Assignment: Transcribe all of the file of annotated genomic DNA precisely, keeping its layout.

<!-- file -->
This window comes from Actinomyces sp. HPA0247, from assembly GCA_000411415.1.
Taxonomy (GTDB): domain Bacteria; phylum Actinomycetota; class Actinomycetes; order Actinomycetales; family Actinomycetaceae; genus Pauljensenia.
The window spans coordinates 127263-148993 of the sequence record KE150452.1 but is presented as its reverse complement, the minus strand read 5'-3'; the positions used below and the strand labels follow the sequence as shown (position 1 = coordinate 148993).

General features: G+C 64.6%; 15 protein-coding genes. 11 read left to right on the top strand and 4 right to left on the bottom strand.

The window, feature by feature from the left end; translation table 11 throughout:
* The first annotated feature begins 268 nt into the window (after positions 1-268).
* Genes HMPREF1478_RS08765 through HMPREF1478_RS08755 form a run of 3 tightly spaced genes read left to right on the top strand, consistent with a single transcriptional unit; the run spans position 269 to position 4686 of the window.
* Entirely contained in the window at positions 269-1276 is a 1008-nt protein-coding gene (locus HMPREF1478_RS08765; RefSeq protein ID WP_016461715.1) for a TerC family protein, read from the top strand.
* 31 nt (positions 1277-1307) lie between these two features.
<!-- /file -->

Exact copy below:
This window comes from Actinomyces sp. HPA0247, from assembly GCA_000411415.1.
Taxonomy (GTDB): domain Bacteria; phylum Actinomycetota; class Actinomycetes; order Actinomycetales; family Actinomycetaceae; genus Pauljensenia.
The window spans coordinates 127263-148993 of the sequence record KE150452.1 but is presented as its reverse complement, the minus strand read 5'-3'; the positions used below and the strand labels follow the sequence as shown (position 1 = coordinate 148993).

General features: G+C 64.6%; 15 protein-coding genes. 11 read left to right on the top strand and 4 right to left on the bottom strand.

The window, feature by feature from the left end; translation table 11 throughout:
* The first annotated feature begins 268 nt into the window (after positions 1-268).
* Genes HMPREF1478_RS08765 through HMPREF1478_RS08755 form a run of 3 tightly spaced genes read left to right on the top strand, consistent with a single transcriptional unit; the run spans position 269 to position 4686 of the window.
* Entirely contained in the window at positions 269-1276 is a 1008-nt protein-coding gene (locus HMPREF1478_RS08765; RefSeq protein ID WP_016461715.1) for a TerC family protein, read from the top strand.
* 31 nt (positions 1277-1307) lie between these two features.